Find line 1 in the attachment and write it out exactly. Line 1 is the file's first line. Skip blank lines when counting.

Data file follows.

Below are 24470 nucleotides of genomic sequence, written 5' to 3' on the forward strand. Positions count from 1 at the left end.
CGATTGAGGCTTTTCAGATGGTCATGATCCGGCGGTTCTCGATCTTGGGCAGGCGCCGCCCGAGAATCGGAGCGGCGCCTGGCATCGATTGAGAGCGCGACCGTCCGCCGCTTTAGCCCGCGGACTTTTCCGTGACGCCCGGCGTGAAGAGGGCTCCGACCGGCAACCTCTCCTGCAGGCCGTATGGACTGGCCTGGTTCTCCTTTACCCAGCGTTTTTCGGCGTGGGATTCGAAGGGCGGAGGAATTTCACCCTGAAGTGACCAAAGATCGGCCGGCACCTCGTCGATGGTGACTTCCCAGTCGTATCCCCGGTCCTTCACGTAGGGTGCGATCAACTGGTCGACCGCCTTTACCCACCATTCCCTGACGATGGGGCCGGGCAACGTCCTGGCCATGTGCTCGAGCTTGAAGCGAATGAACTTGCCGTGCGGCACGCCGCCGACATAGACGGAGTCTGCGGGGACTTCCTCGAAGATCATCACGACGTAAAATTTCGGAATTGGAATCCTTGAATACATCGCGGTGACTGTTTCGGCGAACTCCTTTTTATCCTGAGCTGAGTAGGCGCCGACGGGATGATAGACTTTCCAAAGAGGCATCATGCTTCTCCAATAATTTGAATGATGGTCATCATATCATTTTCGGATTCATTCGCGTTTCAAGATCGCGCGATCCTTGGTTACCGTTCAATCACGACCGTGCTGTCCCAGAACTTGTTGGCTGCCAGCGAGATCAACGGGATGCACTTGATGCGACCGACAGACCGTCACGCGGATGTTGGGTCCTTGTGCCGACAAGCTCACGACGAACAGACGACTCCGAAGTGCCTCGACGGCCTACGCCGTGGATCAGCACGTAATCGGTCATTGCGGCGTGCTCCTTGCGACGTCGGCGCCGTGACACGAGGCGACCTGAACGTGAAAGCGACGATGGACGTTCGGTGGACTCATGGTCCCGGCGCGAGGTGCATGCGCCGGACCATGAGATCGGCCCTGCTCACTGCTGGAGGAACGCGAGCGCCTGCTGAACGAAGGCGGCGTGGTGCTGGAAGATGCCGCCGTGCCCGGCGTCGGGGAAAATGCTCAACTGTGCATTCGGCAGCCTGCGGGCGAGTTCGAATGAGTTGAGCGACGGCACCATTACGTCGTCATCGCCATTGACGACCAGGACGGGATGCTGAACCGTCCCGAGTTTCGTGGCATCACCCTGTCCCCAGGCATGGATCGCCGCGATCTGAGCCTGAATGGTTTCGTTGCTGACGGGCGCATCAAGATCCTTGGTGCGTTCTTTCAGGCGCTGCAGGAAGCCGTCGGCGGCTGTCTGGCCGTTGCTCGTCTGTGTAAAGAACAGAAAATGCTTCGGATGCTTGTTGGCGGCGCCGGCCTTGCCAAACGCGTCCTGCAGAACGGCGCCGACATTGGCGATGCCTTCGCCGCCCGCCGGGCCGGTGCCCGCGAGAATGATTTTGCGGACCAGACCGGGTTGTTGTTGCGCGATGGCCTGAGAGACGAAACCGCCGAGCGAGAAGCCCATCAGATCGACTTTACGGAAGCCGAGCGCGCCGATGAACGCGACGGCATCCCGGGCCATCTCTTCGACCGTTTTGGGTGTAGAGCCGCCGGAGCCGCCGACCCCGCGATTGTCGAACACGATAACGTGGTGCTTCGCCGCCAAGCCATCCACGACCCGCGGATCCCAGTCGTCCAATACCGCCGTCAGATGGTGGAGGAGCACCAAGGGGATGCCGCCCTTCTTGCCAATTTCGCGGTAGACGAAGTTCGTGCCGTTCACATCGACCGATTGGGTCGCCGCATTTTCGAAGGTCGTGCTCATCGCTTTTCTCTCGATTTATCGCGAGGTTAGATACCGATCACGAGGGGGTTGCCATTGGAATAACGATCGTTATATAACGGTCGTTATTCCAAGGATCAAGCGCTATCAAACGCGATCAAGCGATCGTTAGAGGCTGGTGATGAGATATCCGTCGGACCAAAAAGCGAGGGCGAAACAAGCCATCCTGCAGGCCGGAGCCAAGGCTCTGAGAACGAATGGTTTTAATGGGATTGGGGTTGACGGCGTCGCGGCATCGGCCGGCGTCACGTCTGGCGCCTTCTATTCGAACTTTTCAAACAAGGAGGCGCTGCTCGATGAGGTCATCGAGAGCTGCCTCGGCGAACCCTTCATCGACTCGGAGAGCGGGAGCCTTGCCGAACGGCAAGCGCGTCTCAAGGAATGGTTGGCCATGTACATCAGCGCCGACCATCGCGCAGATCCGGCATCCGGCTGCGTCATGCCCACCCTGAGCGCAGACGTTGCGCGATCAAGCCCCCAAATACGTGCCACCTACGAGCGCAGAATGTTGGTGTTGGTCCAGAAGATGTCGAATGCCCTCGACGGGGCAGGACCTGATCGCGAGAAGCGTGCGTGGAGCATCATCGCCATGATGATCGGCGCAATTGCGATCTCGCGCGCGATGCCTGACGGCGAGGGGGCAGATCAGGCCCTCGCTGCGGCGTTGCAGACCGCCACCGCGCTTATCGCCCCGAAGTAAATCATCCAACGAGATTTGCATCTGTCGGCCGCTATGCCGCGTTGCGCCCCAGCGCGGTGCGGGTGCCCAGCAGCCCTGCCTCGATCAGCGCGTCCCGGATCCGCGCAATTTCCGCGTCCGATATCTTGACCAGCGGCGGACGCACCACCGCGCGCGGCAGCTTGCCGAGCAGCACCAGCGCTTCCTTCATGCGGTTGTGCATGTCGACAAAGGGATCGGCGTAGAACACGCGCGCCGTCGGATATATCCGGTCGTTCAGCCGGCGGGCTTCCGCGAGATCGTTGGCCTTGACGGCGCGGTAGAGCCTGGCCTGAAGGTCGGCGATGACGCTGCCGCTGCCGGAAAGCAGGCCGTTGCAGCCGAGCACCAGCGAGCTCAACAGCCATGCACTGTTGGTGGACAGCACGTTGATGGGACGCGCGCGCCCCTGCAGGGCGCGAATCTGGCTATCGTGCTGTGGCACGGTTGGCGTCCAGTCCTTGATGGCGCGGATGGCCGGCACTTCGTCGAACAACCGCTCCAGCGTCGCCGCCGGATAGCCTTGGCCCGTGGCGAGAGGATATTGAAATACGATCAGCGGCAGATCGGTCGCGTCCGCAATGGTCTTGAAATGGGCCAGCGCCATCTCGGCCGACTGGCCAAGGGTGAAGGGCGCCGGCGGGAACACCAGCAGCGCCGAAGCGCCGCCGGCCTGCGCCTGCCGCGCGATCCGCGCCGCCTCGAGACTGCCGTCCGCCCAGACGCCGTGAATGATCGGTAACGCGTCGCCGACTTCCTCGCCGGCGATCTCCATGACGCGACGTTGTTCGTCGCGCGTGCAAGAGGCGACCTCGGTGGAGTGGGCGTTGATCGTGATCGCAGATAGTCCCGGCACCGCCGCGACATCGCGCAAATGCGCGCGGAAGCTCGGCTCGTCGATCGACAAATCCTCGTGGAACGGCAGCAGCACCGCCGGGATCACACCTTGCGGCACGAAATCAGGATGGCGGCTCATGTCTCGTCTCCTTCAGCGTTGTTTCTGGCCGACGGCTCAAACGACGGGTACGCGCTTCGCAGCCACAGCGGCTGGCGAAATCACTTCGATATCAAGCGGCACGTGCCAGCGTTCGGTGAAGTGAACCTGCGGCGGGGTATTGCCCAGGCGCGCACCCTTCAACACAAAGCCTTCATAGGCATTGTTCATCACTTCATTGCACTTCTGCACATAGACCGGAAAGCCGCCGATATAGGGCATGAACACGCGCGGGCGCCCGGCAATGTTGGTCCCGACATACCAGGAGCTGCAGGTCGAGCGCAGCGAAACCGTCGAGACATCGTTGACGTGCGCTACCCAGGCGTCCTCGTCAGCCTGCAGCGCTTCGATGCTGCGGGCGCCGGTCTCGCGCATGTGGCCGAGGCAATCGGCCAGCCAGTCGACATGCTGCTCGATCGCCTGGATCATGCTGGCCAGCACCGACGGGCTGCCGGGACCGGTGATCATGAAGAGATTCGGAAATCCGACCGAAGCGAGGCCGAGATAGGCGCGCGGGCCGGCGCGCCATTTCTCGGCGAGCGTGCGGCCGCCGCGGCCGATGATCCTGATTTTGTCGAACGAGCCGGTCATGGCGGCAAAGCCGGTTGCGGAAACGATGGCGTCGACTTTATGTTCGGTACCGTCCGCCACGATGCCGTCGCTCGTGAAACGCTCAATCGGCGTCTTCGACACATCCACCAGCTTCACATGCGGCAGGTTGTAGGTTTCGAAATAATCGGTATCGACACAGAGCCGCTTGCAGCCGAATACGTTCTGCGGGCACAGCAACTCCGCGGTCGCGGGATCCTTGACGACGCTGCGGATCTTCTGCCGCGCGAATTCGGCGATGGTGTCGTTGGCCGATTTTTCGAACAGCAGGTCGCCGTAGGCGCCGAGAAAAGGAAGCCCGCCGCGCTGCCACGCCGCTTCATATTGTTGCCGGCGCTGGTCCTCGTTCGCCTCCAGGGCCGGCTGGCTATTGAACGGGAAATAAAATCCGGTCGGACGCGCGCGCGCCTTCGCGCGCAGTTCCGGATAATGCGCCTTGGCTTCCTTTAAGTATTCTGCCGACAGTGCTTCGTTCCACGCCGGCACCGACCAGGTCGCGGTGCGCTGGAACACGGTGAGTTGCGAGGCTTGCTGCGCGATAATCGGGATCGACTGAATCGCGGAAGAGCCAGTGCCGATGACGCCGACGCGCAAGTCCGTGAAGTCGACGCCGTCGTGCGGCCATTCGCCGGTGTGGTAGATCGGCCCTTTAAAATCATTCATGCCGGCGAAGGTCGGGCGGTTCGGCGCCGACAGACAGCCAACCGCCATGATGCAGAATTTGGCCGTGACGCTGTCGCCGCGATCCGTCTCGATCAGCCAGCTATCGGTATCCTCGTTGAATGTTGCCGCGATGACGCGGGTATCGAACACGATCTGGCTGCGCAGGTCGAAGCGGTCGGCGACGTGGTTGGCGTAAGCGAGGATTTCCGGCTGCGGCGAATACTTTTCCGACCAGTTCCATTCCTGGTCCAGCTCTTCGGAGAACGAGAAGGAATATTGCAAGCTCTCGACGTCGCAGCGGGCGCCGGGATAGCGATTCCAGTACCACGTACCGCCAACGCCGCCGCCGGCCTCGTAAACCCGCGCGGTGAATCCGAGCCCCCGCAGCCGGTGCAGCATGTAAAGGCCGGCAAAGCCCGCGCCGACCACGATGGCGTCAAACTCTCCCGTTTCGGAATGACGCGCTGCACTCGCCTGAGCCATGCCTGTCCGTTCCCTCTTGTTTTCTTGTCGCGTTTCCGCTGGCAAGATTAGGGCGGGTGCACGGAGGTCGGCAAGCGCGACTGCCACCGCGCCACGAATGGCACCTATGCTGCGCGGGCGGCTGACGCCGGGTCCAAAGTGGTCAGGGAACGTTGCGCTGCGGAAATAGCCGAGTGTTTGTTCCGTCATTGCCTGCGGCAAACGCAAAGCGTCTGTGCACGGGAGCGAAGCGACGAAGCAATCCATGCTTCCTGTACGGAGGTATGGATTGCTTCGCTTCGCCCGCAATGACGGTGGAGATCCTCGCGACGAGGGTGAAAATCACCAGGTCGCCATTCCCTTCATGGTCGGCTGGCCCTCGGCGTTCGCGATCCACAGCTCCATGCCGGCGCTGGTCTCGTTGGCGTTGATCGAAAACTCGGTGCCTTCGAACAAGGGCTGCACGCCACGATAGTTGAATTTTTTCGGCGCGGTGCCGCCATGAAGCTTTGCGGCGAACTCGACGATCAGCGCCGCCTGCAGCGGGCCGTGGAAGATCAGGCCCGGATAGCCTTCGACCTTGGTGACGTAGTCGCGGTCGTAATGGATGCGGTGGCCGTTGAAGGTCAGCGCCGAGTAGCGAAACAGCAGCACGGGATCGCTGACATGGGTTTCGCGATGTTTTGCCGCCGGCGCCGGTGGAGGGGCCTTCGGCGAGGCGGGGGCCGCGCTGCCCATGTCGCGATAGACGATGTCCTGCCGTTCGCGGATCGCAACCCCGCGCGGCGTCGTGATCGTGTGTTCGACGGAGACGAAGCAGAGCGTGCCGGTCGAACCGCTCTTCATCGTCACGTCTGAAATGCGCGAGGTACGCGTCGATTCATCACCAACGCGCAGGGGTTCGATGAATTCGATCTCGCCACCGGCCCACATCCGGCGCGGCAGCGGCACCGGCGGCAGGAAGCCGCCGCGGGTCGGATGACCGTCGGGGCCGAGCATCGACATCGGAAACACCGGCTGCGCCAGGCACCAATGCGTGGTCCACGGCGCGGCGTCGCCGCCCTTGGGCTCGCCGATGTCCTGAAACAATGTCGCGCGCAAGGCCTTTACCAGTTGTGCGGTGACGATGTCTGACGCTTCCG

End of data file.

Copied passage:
Below are 24470 nucleotides of genomic sequence, written 5' to 3' on the forward strand. Positions count from 1 at the left end.